Sociocultural impacts of Prosopis on Afar pastoralists in Ethiopia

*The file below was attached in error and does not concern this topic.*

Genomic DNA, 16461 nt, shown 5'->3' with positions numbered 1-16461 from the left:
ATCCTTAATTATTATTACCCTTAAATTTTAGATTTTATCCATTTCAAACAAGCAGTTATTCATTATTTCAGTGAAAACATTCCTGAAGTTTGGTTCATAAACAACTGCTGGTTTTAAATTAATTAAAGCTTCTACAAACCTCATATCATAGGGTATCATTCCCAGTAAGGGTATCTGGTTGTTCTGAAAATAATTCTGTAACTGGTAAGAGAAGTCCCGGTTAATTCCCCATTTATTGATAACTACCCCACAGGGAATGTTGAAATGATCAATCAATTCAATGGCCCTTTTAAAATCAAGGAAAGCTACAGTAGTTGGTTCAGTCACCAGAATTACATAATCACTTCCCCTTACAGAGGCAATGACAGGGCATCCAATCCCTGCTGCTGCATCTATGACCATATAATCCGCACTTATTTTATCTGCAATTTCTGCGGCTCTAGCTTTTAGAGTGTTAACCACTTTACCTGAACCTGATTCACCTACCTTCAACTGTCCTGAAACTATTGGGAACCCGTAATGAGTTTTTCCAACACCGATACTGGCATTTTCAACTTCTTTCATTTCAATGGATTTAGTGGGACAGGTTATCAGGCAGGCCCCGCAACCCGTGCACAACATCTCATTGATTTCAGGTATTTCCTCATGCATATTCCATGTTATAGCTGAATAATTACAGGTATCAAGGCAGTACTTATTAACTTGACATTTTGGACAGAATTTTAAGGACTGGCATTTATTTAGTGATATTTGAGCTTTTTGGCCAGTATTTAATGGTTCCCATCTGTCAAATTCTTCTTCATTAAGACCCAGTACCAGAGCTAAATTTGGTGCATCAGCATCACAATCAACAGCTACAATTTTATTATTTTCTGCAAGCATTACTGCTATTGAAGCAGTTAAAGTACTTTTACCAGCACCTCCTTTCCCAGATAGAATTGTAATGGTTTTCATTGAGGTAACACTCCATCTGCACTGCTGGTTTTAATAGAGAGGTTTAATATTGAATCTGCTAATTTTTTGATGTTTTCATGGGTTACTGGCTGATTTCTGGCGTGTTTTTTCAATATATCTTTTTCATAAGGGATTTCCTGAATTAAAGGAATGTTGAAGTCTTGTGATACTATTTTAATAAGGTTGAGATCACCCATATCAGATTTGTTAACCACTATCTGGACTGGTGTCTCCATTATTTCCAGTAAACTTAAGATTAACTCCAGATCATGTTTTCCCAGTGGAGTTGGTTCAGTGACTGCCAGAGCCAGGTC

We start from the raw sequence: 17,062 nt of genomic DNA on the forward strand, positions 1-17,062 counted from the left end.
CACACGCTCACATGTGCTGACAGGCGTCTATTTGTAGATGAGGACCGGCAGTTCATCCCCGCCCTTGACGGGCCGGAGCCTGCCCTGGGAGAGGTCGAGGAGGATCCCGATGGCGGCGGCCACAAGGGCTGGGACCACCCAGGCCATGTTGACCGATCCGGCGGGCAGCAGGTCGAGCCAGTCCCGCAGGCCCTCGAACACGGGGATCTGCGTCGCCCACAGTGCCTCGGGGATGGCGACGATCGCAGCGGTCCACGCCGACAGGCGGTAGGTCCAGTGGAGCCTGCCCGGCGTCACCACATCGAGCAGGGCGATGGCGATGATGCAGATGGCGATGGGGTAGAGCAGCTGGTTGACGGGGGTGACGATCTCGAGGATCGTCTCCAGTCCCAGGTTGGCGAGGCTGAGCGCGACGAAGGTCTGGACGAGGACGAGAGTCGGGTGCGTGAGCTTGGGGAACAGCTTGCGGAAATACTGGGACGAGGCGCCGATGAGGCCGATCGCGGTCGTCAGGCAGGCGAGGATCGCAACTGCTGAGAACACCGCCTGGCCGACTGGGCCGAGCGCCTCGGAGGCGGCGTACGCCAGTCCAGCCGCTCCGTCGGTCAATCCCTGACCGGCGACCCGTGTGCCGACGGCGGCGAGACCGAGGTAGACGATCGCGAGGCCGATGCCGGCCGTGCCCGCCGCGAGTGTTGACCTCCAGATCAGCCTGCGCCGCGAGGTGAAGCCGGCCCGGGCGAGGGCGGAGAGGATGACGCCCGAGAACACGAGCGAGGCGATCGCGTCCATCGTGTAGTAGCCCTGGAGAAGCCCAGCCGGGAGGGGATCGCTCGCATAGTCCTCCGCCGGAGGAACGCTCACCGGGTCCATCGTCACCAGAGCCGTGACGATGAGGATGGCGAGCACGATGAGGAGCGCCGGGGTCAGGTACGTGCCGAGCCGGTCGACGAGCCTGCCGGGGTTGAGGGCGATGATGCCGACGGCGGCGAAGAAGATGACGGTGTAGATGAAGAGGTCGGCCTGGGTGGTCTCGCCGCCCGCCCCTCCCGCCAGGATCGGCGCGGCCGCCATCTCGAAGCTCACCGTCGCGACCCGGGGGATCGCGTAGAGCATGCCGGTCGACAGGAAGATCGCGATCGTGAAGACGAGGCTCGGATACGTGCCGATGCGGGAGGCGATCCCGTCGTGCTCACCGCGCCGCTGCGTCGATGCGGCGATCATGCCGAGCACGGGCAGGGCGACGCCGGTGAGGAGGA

In the article “Reimagining invasions: the social and cultural impacts of Prosopis on pastoralists in southern Afar, Ethiopia”, published in Pastoralism: Research, Policy and Practice (2017, 7:22), Paul Rogers, Fiona Nunan and Abiy Addisu Fentie look at the sociocultural dimensions of the invasive plant species Prosopis julifloras. They present the perceptions of Afar pastoralists and agropastoralists in the Ethiopian lowlands, and explore how the sociocultural impacts of Prosopis interact with other drivers of vulnerability, including political marginalisation, sedentarisation and conflict. The benefits and costs of Prosopis were analysed using the asset-based framework of the Sustainable Livelihoods Framework and the subject-focused approach of Wellbeing in Development to capture local knowledge and perceptions. The results show that the costs of invasive species are felt across all the livelihood capital bases (financial, natural, physical, human and social). The concept of Wellbeing in Development provides a lens to examine neglected impacts, like conflict, community standing, political marginalisation and cultural impoverishment. The research highlights that impacts spread across assets and interact with other drivers of vulnerability. Pastoralists report deepened and broadened conflict, complicated relationships with the state and increased sedentarisation within areas invaded by Prosopis.